Have you been baptized to wash away your sins? (See also Acts 2.38) We'd love to study with you! E-mail Bryan Garlock or text 903.308.4905.

And Things Like These

Thursday, March 23, 2017


Now the works of the flesh are evident: sexual immorality, impurity, sensuality, idolatry, sorcery, enmity, strife, jealousy, fits of anger, rivalries, dissensions, divisions, envy, drunkenness, orgies, and things like these. I warn you, as I warned you before, that those who do such things will not inherit the kingdom of God.” (Gal. 5.19-21, ESV)¹


¹Have you ever notice that Paul says “and things like these” in the above text? What exactly is meant by “and things like these”?

First, anything that is contrary to God’s will is included in those four words. Even things not mentioned in the Bible. For example, purposely running the red light. Nowhere are those laws expressed in God’s word, but obeying the government is (Rom. 13, etc.). We must understand that the Bible is not so much a book of “thou shalts” and “thou shalt nots”, but it is a book of principles. Consequently, even if it breaks God’s law in principle alone, it is sin and included in “and things like these”. Therefore, Christians must learn to discern between right and wrong to be able to overcome Satan (Heb. 5.11-14).

Too often people put degrees on sin as if there are “acceptable sins”. However, all wrongdoing is sin (1 John 5.17) and whenever one fails to do what he knows that it is right to do, it is sin to him (James 4.17). Simply put, anything contrary to God’s law is included in “and things like these”.

Let us notice some other “lists of sins” found throughout Scripture that would be included in “and things like these”:

“There are six things that the Lord hates, seven that are an abomination to him: haughty eyes, a lying tongue, and hands that shed innocent blood, a heart that devises wicked plans, feet that make haste to run to evil, a false witness who breathes out lies, and one who sows discord among brothers.” (Prov. 6.16-19, ESV)

“Not everyone who says to me, ‘Lord, Lord,’ will enter the kingdom of heaven, but the one who does the will of my Father who is in heaven. On that day many will say to me, ‘Lord, Lord, did we not prophesy in your name, and cast out demons in your name, and do many mighty works in your name?’ And then will I declare to them, ‘I never knew you; depart from me, you workers of lawlessness.’” (Matt. 7.21-23, ESV). Notice that this includes all works that are seen by us to be “good works”. Yet, if they are not according to God’s word, they are not good works and are included in “and things like these”.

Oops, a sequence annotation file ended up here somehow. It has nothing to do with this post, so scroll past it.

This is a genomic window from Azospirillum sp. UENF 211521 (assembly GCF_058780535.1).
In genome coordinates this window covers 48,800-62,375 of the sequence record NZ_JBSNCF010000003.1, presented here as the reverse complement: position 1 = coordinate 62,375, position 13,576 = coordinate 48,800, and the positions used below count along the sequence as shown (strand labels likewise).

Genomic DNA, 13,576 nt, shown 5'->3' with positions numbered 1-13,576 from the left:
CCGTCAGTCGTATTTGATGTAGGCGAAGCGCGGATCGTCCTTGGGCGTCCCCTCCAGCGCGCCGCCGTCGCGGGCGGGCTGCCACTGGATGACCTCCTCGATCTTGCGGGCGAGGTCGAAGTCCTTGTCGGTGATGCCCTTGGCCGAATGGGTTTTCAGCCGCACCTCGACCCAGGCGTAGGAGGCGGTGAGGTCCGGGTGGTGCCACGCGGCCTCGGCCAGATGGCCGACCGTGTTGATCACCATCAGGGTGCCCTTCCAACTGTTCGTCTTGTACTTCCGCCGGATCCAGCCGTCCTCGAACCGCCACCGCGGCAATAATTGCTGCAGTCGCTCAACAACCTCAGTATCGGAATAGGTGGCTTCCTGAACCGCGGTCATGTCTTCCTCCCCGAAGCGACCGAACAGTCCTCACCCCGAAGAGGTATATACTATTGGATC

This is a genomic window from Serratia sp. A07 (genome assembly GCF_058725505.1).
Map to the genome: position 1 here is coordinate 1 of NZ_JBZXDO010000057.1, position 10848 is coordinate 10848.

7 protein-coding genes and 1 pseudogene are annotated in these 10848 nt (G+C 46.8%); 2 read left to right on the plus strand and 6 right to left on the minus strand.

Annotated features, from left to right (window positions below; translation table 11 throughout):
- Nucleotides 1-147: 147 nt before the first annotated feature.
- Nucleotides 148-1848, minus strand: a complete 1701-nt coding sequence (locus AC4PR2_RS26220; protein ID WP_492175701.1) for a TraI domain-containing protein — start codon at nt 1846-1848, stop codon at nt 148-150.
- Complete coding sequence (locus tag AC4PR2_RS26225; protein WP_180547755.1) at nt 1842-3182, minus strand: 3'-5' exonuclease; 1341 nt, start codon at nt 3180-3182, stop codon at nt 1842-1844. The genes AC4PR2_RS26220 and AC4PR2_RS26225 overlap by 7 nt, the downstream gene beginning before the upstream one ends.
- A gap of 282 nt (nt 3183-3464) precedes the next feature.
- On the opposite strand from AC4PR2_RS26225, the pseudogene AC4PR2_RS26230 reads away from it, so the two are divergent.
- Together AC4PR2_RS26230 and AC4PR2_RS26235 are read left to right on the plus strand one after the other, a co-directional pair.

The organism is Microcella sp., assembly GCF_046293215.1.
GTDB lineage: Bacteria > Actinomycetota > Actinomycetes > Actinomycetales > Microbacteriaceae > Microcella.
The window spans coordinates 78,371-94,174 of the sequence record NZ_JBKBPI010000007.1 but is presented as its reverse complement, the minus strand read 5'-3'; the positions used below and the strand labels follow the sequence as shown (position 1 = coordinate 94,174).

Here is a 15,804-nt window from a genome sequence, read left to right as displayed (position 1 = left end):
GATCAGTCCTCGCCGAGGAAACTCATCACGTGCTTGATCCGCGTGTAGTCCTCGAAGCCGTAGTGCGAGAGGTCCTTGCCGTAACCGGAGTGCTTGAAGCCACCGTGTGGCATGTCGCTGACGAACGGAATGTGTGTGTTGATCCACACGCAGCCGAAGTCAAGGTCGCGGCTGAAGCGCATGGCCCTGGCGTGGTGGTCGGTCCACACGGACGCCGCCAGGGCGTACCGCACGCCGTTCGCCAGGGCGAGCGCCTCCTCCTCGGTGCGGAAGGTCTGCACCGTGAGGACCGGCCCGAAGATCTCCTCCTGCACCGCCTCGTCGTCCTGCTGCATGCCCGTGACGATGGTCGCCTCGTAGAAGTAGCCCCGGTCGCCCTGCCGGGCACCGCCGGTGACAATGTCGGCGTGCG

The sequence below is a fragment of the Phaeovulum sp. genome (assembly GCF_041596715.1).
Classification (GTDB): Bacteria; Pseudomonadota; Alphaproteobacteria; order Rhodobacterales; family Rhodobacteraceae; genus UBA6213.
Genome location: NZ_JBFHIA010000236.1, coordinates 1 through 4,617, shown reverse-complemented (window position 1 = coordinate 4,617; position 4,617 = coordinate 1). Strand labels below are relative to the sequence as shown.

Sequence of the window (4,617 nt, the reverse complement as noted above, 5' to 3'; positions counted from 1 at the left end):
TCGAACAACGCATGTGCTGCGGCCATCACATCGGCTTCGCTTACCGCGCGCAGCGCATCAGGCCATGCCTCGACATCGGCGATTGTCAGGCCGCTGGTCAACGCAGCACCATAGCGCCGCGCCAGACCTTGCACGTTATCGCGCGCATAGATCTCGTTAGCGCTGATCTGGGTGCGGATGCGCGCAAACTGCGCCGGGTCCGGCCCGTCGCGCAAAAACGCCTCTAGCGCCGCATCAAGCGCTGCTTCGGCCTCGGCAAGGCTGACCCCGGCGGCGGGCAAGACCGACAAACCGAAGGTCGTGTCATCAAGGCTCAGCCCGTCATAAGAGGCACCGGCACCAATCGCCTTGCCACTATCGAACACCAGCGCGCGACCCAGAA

“Then he will say to those on his left, ‘Depart from me, you cursed, into the eternal fire prepared for the devil and his angels. For I was hungry and you gave me no food, I was thirsty and you gave me no drink, I was a stranger and you did not welcome me, naked and you did not clothe me, sick and in prison and you did not visit me.’ Then they also will answer, saying, ‘Lord, when did we see you hungry or thirsty or a stranger or naked or sick or in prison, and did not minister to you?’ Then he will answer them, saying, ‘Truly, I say to you, as you did not do it to one of the least of these, you did not do it to me.’ And these will go away into eternal punishment, but the righteous into eternal life.” (Matt. 25.41-46, ESV)

“And he said, ‘What comes out of a person is what defiles him. For from within, out of the heart of man, come evil thoughts, sexual immorality, theft, murder, adultery, coveting, wickedness, deceit, sensuality, envy, slander, pride, foolishness. All these evil things come from within, and they defile a person.’” (Mark 7.20-23, ESV)

“They were filled with all manner of unrighteousness, evil, covetousness, malice. They are full of envy, murder, strife, deceit, maliciousness. They are gossips, slanderers, haters of God, insolent, haughty, boastful, inventors of evil, disobedient to parents, foolish, faithless, heartless, ruthless.” (Rom. 1.29-31, ESV; see also vv18-32)